Protecting posidonia, a shared task from which everyone benefits

Red Eléctrica has been working since 2017 with the Balearic Islands to preserve their posidonia seagrass meadows, a natural treasure of the islands and of the Mediterranean, to protect biodiversity and marine ecosystems and to reduce the effects of climate change.

It has been actively engaged in encouraging the preservation of Posidonia oceanica meadows as part of Red Eléctrica’s commitment to sustainability and protection of biodiversity. Red Eléctrica’s innovation project, El Bosque Marino [Marine Forest] is part of the company’s bid to recover and conserve the posidonia meadows through the replanting of two hectares of the species in a deteriorated meadow in the Bay of Pollença, in Mallorca, using innovative techniques for collecting seeds and fragments, laboratory cultivation and sowing on the sea bed.

“The damaged posidonia will take around a hundred years to revive, thrive and return to its natural state, so we have to do more than protect it, we have to regenerate the meadows” said Eduardo Maynau, Red Eléctrica’s delegate in the Balearics.

This is a unique opportunity and an investment in the future and the fight against climate change. “The amount of CO2 that these underwater meadows can capture is higher than that of forests on land, and they also protect marine ecosystems, reduce wave damage and maintain the formation of beaches and dunes by helping to create sand. They are also marine ecosystems themselves, creating a natural habitat for other species of flora and fauna”, said Maynau, “which is why it is so important to halt their deterioration and to protect and restore these meadows”.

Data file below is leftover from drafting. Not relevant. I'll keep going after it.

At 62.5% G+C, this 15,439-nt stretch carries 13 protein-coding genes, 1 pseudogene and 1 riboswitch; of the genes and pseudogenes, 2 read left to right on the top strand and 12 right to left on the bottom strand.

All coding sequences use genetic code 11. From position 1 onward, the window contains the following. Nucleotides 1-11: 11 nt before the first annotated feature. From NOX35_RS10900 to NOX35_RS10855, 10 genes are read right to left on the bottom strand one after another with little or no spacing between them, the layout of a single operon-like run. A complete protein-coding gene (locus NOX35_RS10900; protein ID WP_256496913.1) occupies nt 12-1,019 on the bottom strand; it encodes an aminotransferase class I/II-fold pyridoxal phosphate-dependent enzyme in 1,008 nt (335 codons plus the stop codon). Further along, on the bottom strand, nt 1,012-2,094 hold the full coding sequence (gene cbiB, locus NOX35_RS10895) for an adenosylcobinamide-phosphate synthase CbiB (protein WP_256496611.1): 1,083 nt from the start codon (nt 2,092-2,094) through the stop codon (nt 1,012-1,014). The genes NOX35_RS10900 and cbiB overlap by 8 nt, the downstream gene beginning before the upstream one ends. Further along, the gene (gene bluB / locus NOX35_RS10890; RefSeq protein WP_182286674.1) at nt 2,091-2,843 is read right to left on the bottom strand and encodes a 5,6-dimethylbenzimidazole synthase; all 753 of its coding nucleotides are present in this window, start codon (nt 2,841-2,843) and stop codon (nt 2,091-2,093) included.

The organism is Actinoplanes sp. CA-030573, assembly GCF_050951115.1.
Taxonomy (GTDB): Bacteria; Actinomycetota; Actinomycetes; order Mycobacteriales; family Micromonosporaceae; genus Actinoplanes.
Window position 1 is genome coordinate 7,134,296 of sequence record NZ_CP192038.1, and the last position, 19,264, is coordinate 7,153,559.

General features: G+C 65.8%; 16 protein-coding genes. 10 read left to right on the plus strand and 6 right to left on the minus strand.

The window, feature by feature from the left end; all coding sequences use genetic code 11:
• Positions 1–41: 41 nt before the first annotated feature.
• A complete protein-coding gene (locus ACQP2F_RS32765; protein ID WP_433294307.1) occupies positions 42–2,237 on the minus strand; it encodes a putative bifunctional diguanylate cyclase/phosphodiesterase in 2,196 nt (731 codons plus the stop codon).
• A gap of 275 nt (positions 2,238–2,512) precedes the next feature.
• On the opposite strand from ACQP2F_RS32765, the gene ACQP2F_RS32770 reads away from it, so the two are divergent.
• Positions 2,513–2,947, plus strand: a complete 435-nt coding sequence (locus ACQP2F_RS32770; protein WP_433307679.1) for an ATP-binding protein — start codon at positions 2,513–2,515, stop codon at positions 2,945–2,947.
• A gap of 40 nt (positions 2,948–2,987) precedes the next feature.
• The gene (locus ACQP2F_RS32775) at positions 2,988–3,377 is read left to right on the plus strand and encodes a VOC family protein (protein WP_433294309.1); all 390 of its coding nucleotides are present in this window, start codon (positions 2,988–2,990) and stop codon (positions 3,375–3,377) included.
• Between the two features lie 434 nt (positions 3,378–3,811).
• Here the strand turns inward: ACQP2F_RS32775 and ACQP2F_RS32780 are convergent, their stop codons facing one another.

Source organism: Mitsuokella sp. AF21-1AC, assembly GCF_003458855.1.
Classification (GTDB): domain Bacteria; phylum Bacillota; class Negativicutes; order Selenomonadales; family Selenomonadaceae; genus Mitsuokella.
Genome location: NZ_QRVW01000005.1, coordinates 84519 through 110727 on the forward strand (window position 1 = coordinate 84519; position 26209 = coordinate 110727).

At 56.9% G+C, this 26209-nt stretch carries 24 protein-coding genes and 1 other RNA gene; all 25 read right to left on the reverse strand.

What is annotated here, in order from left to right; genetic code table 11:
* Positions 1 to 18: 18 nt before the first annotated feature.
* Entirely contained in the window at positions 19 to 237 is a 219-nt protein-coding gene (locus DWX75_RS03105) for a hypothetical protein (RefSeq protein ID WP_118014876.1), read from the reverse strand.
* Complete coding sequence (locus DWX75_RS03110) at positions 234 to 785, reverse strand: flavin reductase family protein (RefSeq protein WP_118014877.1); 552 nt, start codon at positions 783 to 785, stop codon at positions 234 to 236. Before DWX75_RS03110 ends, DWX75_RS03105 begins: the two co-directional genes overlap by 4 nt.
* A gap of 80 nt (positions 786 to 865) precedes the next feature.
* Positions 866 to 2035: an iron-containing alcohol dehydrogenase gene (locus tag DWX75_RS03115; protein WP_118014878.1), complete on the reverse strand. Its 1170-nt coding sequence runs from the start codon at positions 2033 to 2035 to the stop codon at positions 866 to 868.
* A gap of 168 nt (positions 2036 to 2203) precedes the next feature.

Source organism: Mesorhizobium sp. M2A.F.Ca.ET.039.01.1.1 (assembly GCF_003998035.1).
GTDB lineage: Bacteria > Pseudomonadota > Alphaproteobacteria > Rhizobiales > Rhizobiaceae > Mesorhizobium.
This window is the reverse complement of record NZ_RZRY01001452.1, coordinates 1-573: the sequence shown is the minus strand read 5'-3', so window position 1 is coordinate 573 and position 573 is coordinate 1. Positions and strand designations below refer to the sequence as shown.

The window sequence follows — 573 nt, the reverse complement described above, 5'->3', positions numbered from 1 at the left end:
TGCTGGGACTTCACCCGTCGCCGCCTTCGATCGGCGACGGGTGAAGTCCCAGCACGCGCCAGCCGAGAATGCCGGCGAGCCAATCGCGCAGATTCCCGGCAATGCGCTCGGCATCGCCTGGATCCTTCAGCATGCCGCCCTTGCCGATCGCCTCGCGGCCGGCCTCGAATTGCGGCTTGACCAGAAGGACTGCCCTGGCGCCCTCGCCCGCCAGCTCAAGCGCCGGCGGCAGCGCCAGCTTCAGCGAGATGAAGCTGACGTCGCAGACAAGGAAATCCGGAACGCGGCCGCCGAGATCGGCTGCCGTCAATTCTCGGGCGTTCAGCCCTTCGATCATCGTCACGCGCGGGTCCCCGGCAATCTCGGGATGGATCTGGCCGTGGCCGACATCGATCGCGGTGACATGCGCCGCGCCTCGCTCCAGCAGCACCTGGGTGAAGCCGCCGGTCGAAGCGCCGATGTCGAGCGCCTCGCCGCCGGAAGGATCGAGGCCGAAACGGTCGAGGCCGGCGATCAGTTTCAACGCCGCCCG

After the planting, a new phase will start to assess, review and classify the development of these new meadows, which will “allow us to continue studying the particular features of this species” according to Eduardo Maynau.

Red Eléctrica is also collaborating every summer with the Balearic Government’s campaigns to supervise and inform about protecting this native Mediterranean plant, and the strict protection measures, which are mainly aimed at the boats which sail around the islands in the holiday period. The aim is to explain the importance of posidonia and good mooring practices to prevent damaging the meadows of these seed plants and also the underwater electricity cables.

The large number of vessels that sail the coasts and beautiful beaches of these Mediterranean islands should not be a threat to the Balearic coastal ecosystems as long as they act with prudence and responsibility. This is a task for all that everyone benefits from, because posidonia is vitally important in the protection of biodiversity.

This summer, Red Eléctrica and the Department of the Environment and Territory have added 14 submarine robots for surveillance that were acquired by the company to inspect the posidonia oceanica meadows and the anchors of boats to protect them during the summer holiday period in the Balearic Islands.

The work of these unmanned units will be to monitor and prevent impacts on the posidonia meadows and to encourage the practice of responsible mooring. Their activity, however will include other tasks, as they will be used to map the full extension of these plants on the sea bed and oversee the state of underwater connections and the safety of the electricity supply and telecommunications on the archipelago.

Robots to protect Posidonia